—Nicholas Wolsterstorff

If the system you subscribe to isn’t offering this type of peace…this shalom…then, well, it might not be worthy of your faith.  And it just might be contributing to the absence of peace we’re all enduring in our world.

I think my favorite Christmas song is Christmas Bells and my favorite rendition is by John Gorka.  Check it out here.  (Here is a live version of the song.)

Peace.

Facebook Fast (2)

facebook fastI’ve tried this once before.  A Facebook Fast for lent.  It wasn’t easy and I wrote a couple of blog posts about why. (You can read those here.)  I know some folk have begun to get down on Facebook (too many “cat videos”; “who wants to hear/see pictures of someone’s dinner”; “it’s all Humblebragging; etc.

I for one am not ashamed to admit that I LOVE Facebook.  Still.  Whether it’s cool or not, it’s fun, mostly informative, and has reconnected me with people I knew in high school, college, past churches, past jobs/careers, long distance family.  It’s been an extension of community in a very profound way for me since I first started my Facebook page back in 2007.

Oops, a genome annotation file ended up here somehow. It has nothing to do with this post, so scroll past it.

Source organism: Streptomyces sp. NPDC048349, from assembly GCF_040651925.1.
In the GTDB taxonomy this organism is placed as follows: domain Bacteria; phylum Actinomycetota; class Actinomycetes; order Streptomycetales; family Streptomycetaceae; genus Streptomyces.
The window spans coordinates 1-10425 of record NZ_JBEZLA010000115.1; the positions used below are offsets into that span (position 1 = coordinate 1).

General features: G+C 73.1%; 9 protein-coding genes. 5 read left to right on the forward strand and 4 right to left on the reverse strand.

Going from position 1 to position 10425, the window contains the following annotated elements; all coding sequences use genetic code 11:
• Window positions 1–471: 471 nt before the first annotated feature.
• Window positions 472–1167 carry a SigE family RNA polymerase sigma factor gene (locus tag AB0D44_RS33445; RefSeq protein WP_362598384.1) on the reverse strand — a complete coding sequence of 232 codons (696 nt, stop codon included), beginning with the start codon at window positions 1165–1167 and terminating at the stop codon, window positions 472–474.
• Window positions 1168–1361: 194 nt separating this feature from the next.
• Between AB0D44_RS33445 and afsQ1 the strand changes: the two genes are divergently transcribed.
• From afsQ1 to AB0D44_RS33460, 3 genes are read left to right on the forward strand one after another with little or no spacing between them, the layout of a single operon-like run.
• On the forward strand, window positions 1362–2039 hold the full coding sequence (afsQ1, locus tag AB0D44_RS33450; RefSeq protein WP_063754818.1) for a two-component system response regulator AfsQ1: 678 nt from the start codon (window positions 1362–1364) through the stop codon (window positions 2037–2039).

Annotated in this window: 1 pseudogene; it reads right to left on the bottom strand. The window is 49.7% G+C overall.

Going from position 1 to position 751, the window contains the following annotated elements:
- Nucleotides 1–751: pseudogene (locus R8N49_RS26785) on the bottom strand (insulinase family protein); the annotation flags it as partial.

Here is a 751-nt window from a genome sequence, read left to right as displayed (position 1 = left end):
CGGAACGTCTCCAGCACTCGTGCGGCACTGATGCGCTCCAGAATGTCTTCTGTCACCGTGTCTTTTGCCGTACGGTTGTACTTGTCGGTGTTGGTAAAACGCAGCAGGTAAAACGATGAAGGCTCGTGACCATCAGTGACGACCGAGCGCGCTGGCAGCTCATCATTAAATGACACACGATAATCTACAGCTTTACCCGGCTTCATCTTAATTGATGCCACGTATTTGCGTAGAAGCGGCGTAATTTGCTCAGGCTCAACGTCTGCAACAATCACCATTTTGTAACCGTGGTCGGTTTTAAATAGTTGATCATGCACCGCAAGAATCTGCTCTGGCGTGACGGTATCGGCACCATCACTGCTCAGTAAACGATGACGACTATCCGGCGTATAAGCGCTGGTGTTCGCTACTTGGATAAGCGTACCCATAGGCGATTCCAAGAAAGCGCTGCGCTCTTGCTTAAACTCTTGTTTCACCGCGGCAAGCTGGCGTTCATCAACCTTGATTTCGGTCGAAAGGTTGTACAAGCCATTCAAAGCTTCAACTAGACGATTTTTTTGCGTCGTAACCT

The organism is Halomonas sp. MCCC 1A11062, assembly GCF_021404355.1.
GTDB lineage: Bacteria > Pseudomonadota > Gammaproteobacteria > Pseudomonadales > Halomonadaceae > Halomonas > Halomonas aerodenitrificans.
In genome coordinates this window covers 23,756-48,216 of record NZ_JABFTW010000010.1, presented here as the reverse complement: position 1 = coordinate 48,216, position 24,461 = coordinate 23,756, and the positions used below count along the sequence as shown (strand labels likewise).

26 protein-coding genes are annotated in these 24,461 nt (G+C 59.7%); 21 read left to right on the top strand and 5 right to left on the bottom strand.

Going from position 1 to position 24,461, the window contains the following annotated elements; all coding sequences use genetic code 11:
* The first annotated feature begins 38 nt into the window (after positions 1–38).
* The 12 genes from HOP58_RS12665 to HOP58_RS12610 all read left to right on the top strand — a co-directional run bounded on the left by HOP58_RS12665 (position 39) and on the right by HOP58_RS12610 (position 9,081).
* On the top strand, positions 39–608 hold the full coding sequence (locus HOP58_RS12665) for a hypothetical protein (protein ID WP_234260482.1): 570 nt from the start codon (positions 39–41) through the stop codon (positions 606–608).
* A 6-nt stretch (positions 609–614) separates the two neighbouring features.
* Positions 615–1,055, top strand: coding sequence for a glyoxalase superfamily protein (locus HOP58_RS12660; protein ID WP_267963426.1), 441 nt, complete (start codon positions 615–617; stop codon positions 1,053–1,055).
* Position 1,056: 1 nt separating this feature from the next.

This practice of giving something up for lint has been mostly a fail for me for years.  (If you’re reading this, I hope you’ll say a little prayer for me for strength and discipline to not merely sign off but to pick up a new awareness of God’s presence in my life.  You’ll probably still see an occasional post show up on my time line (I have some things set to automatically post…like my occasional tweets and blog posts like this one.) I’ll have to log in occasionally to post something to my youth group FB pages.  However, I’m going to ignore the addictive little red number that shows up in the top of the window and on my Facebook app…(note to self: you probably should delete that app for the time being.)  This was very hard to do last time (I wrote about that here.)

Peace and blessings to you during this time of lent!  See you Easter Sunday!